Music is a celebration for Mr. Pahud, “I see music as moments when people spend two hours together in a concert hall, not just the 200 people on stage, but also the people listening and taking time from hectic lives to make their lives better.”
He views live performance as providing an escape from hardship and unifying us through an experience intrinsic to humanity. “We need this particularly in hard times like we are currently having. As a Frenchman, sensitive to what is happening in Europe, getting together, listening and playing music together, helps us be better human beings. After a concert we are all lighter in our hearts.”

By Connie Lewis 


Stay tuned for our last TRIO series article on Utah Symphony violinist, Karen Wyatt.

TRIO Series: The Conductor

Music celebrates specific moments or seasons in life. Music is about creating unforgettable moments. Music is hard work, but always a celebration. The beauty of the performance communicates with the audience. The orchestra plays for the audience and creates something special they won’t forget. — Jun Markl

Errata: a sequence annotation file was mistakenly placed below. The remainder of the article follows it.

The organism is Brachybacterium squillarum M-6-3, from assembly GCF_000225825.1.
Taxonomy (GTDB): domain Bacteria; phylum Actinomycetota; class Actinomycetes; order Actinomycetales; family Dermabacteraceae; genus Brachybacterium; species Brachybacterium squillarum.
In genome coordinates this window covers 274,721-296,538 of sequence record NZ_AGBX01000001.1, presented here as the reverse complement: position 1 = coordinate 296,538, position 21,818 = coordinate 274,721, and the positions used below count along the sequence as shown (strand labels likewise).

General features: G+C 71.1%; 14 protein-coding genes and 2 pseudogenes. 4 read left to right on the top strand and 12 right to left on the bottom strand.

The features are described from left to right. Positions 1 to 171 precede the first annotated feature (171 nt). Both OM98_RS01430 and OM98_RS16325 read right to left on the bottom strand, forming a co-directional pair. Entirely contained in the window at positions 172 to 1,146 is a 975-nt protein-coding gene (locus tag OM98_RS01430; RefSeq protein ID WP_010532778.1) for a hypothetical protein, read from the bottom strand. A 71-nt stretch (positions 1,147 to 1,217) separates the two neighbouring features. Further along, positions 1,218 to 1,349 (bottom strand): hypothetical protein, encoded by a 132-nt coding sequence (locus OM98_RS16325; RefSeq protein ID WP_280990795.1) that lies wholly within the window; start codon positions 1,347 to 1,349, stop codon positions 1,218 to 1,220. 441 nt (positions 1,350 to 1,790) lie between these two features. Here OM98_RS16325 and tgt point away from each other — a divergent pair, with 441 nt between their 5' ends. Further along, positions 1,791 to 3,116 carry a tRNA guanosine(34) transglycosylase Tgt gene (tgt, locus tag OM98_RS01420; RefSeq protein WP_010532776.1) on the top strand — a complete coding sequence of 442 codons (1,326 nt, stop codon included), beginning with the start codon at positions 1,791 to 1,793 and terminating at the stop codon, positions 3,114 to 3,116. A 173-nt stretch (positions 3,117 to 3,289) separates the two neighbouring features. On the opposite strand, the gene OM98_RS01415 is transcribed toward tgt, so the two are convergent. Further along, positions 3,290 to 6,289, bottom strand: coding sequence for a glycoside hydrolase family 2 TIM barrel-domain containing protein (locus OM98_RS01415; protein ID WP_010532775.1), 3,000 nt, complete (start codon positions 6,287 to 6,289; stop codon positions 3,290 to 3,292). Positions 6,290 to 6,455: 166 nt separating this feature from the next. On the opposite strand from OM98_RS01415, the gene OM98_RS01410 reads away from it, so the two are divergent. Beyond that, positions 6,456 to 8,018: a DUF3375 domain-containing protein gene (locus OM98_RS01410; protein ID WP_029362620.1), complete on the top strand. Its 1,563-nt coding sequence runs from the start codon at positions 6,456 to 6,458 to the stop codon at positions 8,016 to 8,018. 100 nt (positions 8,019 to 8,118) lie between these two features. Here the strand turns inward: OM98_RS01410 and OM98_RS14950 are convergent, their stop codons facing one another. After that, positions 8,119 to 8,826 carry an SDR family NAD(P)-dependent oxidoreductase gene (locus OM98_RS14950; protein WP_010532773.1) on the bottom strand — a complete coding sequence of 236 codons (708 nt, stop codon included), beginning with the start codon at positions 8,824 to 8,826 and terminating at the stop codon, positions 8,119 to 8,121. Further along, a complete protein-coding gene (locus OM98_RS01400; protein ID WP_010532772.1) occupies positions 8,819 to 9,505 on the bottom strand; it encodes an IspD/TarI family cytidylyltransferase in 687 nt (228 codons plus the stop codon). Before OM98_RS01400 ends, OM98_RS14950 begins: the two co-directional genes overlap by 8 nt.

Portrait Jun MŠrkl 2011

For Jun Märkl guest conducting means becoming part of a new team and seeing what he might contribute to building an orchestra. He likes exploring the different approaches each orchestra takes, accepting sugesstions and trying new repertoires. He enjoys working with the Utah Symphony and only wishes he had more time to explore the beauty of the state.

For Maestro Märkl, making music is always a celebration.“Music celebrates specific moments or seasons in life. Music is about creating unforgettable moments. Music is hard workbut always a celebration. The beauty of the performance communicates with the audience. The orchestra plays for the audience and creates something special they won’t forget,” he described in a phone interview. “Music touches your heart in a profound, deep way that doesn’t happen anywhere else in life. Music is a reason to live. It builds a sense of beauty, a sense of value, a sense of life. It is being alive and being able to experience different levels of pure beauty.”